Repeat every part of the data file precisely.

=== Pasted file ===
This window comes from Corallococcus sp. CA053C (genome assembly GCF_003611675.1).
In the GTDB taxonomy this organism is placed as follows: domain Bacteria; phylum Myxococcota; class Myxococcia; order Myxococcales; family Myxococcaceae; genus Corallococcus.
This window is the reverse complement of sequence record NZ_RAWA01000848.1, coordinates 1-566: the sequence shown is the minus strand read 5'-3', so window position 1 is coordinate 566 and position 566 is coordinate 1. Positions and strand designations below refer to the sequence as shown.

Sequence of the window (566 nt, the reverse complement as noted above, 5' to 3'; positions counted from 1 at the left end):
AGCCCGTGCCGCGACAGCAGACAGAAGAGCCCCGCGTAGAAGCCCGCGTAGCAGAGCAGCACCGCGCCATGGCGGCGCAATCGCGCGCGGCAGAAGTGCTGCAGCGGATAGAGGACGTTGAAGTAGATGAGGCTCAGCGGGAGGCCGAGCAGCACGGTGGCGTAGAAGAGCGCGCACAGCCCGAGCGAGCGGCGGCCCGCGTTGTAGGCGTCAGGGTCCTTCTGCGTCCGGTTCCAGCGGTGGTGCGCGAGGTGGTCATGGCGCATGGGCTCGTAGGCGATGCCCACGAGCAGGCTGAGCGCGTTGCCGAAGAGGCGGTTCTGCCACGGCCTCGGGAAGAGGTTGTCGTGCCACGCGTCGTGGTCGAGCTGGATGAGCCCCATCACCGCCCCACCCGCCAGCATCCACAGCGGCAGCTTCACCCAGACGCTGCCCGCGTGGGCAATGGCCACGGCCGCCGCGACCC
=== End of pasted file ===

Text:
This window comes from Corallococcus sp. CA053C (genome assembly GCF_003611675.1).
In the GTDB taxonomy this organism is placed as follows: domain Bacteria; phylum Myxococcota; class Myxococcia; order Myxococcales; family Myxococcaceae; genus Corallococcus.
This window is the reverse complement of sequence record NZ_RAWA01000848.1, coordinates 1-566: the sequence shown is the minus strand read 5'-3', so window position 1 is coordinate 566 and position 566 is coordinate 1. Positions and strand designations below refer to the sequence as shown.

Sequence of the window (566 nt, the reverse complement as noted above, 5' to 3'; positions counted from 1 at the left end):
AGCCCGTGCCGCGACAGCAGACAGAAGAGCCCCGCGTAGAAGCCCGCGTAGCAGAGCAGCACCGCGCCATGGCGGCGCAATCGCGCGCGGCAGAAGTGCTGCAGCGGATAGAGGACGTTGAAGTAGATGAGGCTCAGCGGGAGGCCGAGCAGCACGGTGGCGTAGAAGAGCGCGCACAGCCCGAGCGAGCGGCGGCCCGCGTTGTAGGCGTCAGGGTCCTTCTGCGTCCGGTTCCAGCGGTGGTGCGCGAGGTGGTCATGGCGCATGGGCTCGTAGGCGATGCCCACGAGCAGGCTGAGCGCGTTGCCGAAGAGGCGGTTCTGCCACGGCCTCGGGAAGAGGTTGTCGTGCCACGCGTCGTGGTCGAGCTGGATGAGCCCCATCACCGCCCCACCCGCCAGCATCCACAGCGGCAGCTTCACCCAGACGCTGCCCGCGTGGGCAATGGCCACGGCCGCCGCGACCC